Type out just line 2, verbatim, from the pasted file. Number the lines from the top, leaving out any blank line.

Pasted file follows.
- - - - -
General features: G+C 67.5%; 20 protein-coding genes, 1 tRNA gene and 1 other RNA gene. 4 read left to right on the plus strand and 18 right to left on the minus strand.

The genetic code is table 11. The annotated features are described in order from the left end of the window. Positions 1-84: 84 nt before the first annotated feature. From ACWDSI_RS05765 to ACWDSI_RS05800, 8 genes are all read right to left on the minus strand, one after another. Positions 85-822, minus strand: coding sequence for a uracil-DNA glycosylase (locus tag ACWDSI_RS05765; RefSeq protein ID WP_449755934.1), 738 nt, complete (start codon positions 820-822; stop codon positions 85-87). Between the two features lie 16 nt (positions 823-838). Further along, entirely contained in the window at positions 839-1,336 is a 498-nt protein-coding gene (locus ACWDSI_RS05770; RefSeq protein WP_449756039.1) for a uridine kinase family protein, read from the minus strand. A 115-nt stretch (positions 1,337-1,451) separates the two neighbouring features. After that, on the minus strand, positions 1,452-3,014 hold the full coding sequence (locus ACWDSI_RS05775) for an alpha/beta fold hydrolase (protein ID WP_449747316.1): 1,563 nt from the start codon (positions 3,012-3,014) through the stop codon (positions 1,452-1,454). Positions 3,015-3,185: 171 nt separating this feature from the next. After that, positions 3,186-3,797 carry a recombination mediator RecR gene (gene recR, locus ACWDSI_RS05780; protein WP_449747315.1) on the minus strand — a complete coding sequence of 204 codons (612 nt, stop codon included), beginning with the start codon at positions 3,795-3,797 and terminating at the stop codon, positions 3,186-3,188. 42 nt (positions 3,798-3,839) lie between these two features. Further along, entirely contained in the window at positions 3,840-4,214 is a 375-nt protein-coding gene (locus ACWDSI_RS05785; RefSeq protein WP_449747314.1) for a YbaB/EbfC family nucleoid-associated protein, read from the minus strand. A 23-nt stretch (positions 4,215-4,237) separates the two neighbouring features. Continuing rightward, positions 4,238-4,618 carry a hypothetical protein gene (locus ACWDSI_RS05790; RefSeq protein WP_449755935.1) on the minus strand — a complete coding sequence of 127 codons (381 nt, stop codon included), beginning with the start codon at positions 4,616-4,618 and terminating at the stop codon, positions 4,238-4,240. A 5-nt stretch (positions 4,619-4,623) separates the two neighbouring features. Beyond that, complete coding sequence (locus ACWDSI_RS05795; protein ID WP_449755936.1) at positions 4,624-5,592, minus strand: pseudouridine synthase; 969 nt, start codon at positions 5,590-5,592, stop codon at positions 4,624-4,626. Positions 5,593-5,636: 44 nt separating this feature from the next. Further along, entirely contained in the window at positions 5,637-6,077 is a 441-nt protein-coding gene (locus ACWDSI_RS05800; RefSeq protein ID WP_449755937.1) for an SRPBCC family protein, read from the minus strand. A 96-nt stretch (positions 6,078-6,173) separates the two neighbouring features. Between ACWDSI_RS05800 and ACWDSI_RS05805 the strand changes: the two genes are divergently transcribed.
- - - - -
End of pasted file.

The genetic code is table 11. The annotated features are described in order from the left end of the window. Positions 1-84: 84 nt before the first annotated feature. From ACWDSI_RS05765 to ACWDSI_RS05800, 8 genes are all read right to left on the minus strand, one after another. Positions 85-822, minus strand: coding sequence for a uracil-DNA glycosylase (locus tag ACWDSI_RS05765; RefSeq protein ID WP_449755934.1), 738 nt, complete (start codon positions 820-822; stop codon positions 85-87). Between the two features lie 16 nt (positions 823-838). Further along, entirely contained in the window at positions 839-1,336 is a 498-nt protein-coding gene (locus ACWDSI_RS05770; RefSeq protein WP_449756039.1) for a uridine kinase family protein, read from the minus strand. A 115-nt stretch (positions 1,337-1,451) separates the two neighbouring features. After that, on the minus strand, positions 1,452-3,014 hold the full coding sequence (locus ACWDSI_RS05775) for an alpha/beta fold hydrolase (protein ID WP_449747316.1): 1,563 nt from the start codon (positions 3,012-3,014) through the stop codon (positions 1,452-1,454). Positions 3,015-3,185: 171 nt separating this feature from the next. After that, positions 3,186-3,797 carry a recombination mediator RecR gene (gene recR, locus ACWDSI_RS05780; protein WP_449747315.1) on the minus strand — a complete coding sequence of 204 codons (612 nt, stop codon included), beginning with the start codon at positions 3,795-3,797 and terminating at the stop codon, positions 3,186-3,188. 42 nt (positions 3,798-3,839) lie between these two features. Further along, entirely contained in the window at positions 3,840-4,214 is a 375-nt protein-coding gene (locus ACWDSI_RS05785; RefSeq protein WP_449747314.1) for a YbaB/EbfC family nucleoid-associated protein, read from the minus strand. A 23-nt stretch (positions 4,215-4,237) separates the two neighbouring features. Continuing rightward, positions 4,238-4,618 carry a hypothetical protein gene (locus ACWDSI_RS05790; RefSeq protein WP_449755935.1) on the minus strand — a complete coding sequence of 127 codons (381 nt, stop codon included), beginning with the start codon at positions 4,616-4,618 and terminating at the stop codon, positions 4,238-4,240. A 5-nt stretch (positions 4,619-4,623) separates the two neighbouring features. Beyond that, complete coding sequence (locus ACWDSI_RS05795; protein ID WP_449755936.1) at positions 4,624-5,592, minus strand: pseudouridine synthase; 969 nt, start codon at positions 5,590-5,592, stop codon at positions 4,624-4,626. Positions 5,593-5,636: 44 nt separating this feature from the next. Further along, entirely contained in the window at positions 5,637-6,077 is a 441-nt protein-coding gene (locus ACWDSI_RS05800; RefSeq protein ID WP_449755937.1) for an SRPBCC family protein, read from the minus strand. A 96-nt stretch (positions 6,078-6,173) separates the two neighbouring features. Between ACWDSI_RS05800 and ACWDSI_RS05805 the strand changes: the two genes are divergently transcribed.